Mamdani concluded his theoretical argument by taking aim at the “neo-Weberians”: welfare economists. In Mamdani’s view, these development “experts” sought to redistribute wealth through taxation and other means, but did not address the racialized class structure created by colonial rule to facilitate economic exploitation. Mamdani cited Lenin’s call for “a concrete analysis of concrete conditions” to argue for a study not of circulation but of production, a class analysis that would also be “a political analysis that incorporates a historical analysis of economic structures”. 
Mamdani thus situated himself in a critical space set against liberal welfare economists, but not quite aligned with socialists like Rodney. He insisted upon an analysis of underdevelopment, one that would explain how colonizers controlled the forces of production and largely retained such control after independence through an international legal and financial order that helped to reproduce capitalist social relations. As he has put it recently, Rodney’s book “broke colonialism down to a raw exercise of power relations and envisaged Africa’s renewal within a socialist framework”. 
But Mamdani did not take the existence of a uniform (and presumably African) proletariat for granted. His analysis of Ugandan class formation made it clear that African nationalists who sought to achieve redistribution by targeting circulation and not production would reproduce–and even intensify–the racialized hierarchies of the colonial era. It was no coincidence, after all, that Amin targeted not “capitalists” but “Asian capitalists”. All radical visions of a democratic and egalitarian Africa, warned Mamdani, would end in political violence against particular communities unless they confronted the political economies of nominally independent African states, with their racialized class structures.
Citizen and State
Mamdani’s work was always grounded in an acute awareness of his own precarious status as a “citizen” in an African territory until recently subject to colonial rule. Amin expelled all “Asian” citizens in the hopes of securing the support of the African bourgeois class. Even Nyerere, a committed anti-racist, did not always resist calls to target this same “Asian” class in Tanzania. In 1971 the Tanzanian government targeted the urban rentier class by nationalizing all houses above a certain value that were not an owner’s primary home. Nyerere had long resisted this popular redistributive act, since it effectively discriminated against “Asian” citizens–the predominant members of this rentier class. It accomplished by stealth what Amin would achieve by force the following year.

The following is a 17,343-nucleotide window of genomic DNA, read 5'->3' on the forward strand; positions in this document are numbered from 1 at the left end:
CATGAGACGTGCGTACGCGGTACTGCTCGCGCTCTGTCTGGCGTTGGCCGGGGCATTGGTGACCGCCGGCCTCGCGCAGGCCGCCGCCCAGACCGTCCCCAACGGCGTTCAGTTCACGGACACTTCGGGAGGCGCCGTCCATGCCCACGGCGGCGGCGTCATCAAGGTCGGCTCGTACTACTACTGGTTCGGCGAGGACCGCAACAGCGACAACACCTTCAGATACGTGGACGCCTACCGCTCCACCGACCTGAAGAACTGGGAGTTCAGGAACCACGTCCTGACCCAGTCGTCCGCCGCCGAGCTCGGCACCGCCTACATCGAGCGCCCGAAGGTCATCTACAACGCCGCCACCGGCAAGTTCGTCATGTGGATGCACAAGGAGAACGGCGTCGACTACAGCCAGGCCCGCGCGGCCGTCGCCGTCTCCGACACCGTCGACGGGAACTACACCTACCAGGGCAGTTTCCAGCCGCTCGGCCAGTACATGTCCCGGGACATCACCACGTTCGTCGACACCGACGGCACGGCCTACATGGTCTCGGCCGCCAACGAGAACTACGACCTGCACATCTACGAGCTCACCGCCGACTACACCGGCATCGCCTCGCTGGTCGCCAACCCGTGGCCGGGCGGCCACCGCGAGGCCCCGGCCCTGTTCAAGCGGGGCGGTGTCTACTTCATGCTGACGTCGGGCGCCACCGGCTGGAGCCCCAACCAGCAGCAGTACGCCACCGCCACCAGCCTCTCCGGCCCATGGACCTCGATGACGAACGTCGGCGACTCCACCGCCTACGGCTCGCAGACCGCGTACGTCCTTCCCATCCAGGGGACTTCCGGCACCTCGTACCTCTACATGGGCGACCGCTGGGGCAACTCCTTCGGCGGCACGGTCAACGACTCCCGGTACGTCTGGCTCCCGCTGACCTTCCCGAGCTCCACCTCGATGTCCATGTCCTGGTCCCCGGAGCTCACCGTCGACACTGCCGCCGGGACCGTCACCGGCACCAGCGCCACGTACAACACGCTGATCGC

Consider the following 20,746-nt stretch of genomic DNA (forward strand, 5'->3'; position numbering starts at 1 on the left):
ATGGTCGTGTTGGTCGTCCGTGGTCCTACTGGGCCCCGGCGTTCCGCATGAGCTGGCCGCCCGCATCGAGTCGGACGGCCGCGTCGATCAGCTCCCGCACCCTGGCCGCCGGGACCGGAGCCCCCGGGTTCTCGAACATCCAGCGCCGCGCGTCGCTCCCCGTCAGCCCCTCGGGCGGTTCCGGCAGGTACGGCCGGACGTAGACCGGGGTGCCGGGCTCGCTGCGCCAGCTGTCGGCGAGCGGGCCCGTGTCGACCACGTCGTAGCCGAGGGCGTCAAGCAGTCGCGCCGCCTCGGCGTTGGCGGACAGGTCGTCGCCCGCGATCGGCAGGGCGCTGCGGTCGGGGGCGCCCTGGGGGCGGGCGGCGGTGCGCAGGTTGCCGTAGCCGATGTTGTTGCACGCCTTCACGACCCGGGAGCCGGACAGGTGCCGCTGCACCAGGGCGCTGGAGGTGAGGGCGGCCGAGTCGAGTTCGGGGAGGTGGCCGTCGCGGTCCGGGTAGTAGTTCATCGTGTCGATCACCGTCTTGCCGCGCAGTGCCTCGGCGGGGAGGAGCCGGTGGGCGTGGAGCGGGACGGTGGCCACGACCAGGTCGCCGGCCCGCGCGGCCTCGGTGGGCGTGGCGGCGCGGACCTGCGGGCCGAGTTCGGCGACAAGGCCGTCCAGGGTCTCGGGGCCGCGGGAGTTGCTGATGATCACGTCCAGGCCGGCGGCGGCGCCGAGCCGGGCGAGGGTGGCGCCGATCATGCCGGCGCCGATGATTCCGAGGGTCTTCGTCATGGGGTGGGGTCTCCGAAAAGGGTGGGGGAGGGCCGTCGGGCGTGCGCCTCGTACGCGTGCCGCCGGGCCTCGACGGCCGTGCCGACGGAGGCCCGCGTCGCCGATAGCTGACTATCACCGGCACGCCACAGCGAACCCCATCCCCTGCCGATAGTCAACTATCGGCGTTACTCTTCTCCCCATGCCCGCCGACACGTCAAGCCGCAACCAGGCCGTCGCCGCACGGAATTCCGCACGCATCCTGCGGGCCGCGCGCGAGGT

Mamdani’s analysis proved prescient, foreseeing the political violence that swept across Africa during the years of economic and financial crisis that followed. At the very least it confirmed his own precarious status: in 1984, a few years after returning home to Uganda, the new government withdrew Mamdani’s citizenship and so left him stateless in Africa.
 Kuan-Hsing Chen, Shiming Gao, and Xiaolin Tang, “The Formation of an African Intellectual: An Interview with Mahmood Mamdani”, 17 (2016) Inter-Asia Cultural Studies 458.
 Chen, Gao, and Tang, “Formation”, 462.
 Mahmood Mamdani, From Citizen to Refugee: Uganda Asians Come to Britain (London: Frances Pinter, 1973), 61.
 The Tanzanian government published its Mwongozo (“Guidelines”) policy in 1971, which intensified the socialist goals of the Arusha Declaration. Its authors also drew the lesson from recent coups in Guinea and Uganda that there was now an existential “threat to African regimes which were committed to equality and supportive of liberation movements”. Quoted in George M. Roberts, “Politics, Decolonisation, and the Cold War in Dar es Salaam c. 1965–72”, Ph.D dissertation, University of Warwick (2016), 180. See further Priya Lal, African Socialism in Postcolonial Tanzania: Between the Village and the World (Cambridge: Cambridge University Press, 2015).
 Quoted in Leo Mates, “The Non-Aligned as a Pressure Group”, 2 (1971) Pacific Community 512.
 Issa G. Shivji, “Reflections: An Interview with Issa G Shivji”, Pambazuka News, 22 January 2009, available at https://www.pambazuka.org/food-health/reflections-interview-issa-g-shivji.
 Horace Campbell, “The Impact of Walter Rodney and Progressive Scholars on the Dar es Salaam School”, 40 (1991) Social and Economic Studies 105.
 Mahmood Mamdani, “‘She Interviewed Me, We Fell in Love Almost Instantly'”, The Telegraph, 25 January 2009, available at https://www.telegraphindia.com/7-days/she-interviewed-me-we-fell-in-love-almost-instantly/cid/505679.
 Mahmood Mamdani, Politics and Class Formation in Uganda (London: Heinemann, 1976).
 Walter Rodney, How Europe Underdeveloped Africa (Washington: Howard University Press, 1972).
 Rodney, Europe Underdeveloped Africa, 4.
 Mamdani, Politics and Class Formation, 1.
 Mamdani, Politics and Class Formation, 3.
 Mamdani, Politics and Class Formation, 11.
 Mahmood Mamdani, “The African University”, 40 (2018) London Review of Books 29; also available at https://worldpece.org/content/mamdani-mahmood-2018-“-african-university”-london-review-books-july-19-2018.
Coel Kirkby is Lecturer in Law at the University of Sydney. He is currently writing a book on law, decolonization, and Indigenous peoples, provisionally entitled The Birth of the Native and the Ends of the British Empire.